After recovering from the initial shock of the selection of my short animation JUTRA at the Director's Fortnight and realizing that, indeed, the announcement we received was not an April's fool day prank, I packed my giant suitcase full of dreams and set out for the biggest adventure of my life...
And, so far, the experience does not disappoint in any shape or form. Cannes is not your ordinary film festival; set up in an idyllic location where the beach deploys its beauty in the background and palm trees provide the shade, everything seems to be bigger, louder and somehow showcasing the complexities of oppositions in the film industry.
On La Croisette, jean shorts are walking right next to Gucci dresses. Some wait for the bus amongst myriad luxury cars. Looks are quite important. Even the photographers dress up as penguins, creating a row of flashing cameras, perched on an alley of ladders.
In Cannes, your identity is resumed to a small plastic card, your badge, that defines your rank and your status. Because, we have to admit it, this is a pretty hierarchical film festival, like a pyramid that everyone hopes to climb to the top.
But aside from its glitz and glam, Cannes is, foremost, a cinematographic manifestation. For a filmmaker like myself, not only is it the incredible opportunity to screen my work at the most prestigious festival on the planet, but also the chance to watch the cream of the crop in recent film production.
JUTRA is showing at the Director's Fortnight, a parallel section of the festival that focuses on emerging talents. I am here to infuse my brain with ground-breaking productions from all around the world therefore making it my top priority to watch as many films as possible.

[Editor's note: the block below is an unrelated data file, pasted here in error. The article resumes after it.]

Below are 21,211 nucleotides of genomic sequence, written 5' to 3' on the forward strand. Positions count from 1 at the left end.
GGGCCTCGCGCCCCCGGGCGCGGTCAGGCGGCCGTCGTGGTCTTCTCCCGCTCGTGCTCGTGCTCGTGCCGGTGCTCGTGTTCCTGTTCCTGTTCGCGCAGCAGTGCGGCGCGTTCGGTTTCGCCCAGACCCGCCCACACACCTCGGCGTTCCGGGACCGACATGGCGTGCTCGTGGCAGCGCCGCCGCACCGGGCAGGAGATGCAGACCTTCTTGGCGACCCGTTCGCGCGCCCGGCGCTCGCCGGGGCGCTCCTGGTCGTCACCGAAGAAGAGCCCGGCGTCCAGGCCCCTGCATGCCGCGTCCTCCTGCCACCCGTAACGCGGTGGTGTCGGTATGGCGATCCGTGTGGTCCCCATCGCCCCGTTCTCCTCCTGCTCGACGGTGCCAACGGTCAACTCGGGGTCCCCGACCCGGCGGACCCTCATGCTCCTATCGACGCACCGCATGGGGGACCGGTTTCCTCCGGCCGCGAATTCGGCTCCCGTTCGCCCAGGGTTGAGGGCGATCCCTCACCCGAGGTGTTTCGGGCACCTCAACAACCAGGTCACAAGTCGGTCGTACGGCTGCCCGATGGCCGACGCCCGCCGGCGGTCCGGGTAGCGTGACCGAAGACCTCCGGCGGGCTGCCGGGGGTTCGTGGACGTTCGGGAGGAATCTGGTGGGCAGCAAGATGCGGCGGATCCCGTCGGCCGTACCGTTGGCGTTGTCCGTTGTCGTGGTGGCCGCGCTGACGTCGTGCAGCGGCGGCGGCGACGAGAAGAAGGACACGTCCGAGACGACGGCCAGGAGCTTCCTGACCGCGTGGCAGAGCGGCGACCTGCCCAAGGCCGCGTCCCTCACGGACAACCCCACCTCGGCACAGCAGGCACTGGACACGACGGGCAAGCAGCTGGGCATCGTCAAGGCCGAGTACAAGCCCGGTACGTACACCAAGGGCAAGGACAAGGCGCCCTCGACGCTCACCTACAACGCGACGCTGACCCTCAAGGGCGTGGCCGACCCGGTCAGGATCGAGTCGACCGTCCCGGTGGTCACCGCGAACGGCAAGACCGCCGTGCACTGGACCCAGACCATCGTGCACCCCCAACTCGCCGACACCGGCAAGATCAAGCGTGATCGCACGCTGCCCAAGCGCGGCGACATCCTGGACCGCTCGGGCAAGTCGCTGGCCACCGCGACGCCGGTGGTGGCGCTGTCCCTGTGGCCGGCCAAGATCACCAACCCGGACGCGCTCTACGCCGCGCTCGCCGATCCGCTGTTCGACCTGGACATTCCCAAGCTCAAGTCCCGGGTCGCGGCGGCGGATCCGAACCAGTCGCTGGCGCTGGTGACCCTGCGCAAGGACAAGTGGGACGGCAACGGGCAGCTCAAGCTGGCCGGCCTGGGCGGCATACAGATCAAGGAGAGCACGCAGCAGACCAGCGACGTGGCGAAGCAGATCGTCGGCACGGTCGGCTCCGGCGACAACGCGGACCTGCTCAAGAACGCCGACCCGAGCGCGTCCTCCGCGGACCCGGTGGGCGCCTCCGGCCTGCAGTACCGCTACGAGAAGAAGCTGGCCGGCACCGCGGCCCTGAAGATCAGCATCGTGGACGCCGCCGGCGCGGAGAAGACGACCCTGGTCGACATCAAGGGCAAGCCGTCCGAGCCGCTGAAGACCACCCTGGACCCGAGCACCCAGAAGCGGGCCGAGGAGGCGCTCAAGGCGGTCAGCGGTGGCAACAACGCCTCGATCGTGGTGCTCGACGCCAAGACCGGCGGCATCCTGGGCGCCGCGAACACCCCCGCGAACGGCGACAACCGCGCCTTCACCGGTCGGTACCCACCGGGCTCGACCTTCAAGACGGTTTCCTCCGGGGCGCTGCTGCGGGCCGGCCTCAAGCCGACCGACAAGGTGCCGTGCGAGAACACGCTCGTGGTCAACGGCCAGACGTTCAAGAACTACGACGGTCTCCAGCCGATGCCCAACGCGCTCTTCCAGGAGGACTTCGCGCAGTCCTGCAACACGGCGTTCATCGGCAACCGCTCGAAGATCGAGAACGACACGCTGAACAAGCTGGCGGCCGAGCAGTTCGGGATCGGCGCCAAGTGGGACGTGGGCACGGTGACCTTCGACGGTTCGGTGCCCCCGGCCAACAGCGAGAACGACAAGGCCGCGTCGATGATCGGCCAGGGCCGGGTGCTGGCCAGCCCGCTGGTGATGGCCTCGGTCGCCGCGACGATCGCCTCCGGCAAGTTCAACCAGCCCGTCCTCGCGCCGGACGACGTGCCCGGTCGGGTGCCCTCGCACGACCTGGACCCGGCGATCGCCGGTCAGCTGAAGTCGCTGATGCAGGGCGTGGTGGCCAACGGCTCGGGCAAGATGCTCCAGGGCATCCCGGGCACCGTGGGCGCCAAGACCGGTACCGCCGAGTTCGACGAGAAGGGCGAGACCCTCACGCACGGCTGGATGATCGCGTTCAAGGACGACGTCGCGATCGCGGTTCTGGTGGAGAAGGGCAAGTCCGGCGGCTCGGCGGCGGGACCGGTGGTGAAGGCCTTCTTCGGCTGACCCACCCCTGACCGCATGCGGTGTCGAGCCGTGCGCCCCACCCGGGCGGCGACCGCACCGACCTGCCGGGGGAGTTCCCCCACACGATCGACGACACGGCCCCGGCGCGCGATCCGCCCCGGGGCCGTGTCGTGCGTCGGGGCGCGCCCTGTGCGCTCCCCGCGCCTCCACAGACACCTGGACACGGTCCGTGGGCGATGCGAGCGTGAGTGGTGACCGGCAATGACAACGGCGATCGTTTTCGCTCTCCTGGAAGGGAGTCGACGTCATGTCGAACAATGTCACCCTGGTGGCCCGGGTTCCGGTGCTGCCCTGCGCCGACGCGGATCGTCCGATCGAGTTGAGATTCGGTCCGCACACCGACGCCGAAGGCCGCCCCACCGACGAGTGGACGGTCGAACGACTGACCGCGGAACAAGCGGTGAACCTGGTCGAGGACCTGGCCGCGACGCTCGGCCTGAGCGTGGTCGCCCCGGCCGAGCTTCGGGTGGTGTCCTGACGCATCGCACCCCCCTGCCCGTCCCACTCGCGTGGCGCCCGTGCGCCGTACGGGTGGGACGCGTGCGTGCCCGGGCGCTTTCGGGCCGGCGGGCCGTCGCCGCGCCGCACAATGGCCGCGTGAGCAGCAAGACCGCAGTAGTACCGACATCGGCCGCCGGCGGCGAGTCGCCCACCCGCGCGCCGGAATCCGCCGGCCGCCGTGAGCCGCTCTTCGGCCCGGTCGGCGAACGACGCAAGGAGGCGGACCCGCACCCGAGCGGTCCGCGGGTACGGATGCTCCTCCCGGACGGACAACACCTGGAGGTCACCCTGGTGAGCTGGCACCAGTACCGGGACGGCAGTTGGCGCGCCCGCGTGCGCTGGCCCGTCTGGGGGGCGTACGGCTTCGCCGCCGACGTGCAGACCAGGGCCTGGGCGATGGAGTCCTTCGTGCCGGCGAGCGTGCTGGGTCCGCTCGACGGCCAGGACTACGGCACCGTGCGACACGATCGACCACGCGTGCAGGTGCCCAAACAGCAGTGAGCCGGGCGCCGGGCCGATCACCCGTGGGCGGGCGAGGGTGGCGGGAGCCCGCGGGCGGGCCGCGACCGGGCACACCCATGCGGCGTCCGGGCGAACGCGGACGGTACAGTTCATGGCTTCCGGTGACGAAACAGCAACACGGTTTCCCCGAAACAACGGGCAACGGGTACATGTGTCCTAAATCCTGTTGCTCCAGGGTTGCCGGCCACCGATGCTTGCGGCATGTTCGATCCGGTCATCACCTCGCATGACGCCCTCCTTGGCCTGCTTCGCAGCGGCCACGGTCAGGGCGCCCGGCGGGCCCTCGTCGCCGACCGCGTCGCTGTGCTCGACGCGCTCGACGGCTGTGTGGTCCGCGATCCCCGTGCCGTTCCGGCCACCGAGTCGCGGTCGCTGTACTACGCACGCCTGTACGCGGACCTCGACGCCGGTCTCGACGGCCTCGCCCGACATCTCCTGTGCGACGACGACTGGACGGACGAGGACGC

Luckily this year, the Director's Fortnight is showcasing three short animated films as well as the feature 'Le Conte de la Princesse Kaguya' from Isao Takahata. Just before the feature animated film opens the Annecy Film Festival next month where the Japanese master is set to receive the 'Cristal d'Honneur'.
Aside from watching films, Cannes is the place to mingle with the film industry. After easily picking up my accreditation and entering the gigantic Palais des Festivals that hosts hundreds of film stands, my head started spinning... Where was I supposed to go with thousands of people running around? At the same moment, three young Québésoises producers walk right by me: Ménaïc Raoul, Gabrielle Tougas-Fréchette and Élaine Hébert. I am saved; they walk me around and show me everything.
The irony of travelling hundreds of miles to run into your neighbour. Cannes is the place to meet the film industry from Québec and the rest of Canada that you would normally not have the chance to access. Reinforcing the importance of Sodec and Telefilm pavillons at Cannes where people connect.
I would like to thank the NFB, SODEC, CALQ and the Director's Fortnight for funding the trip of my life.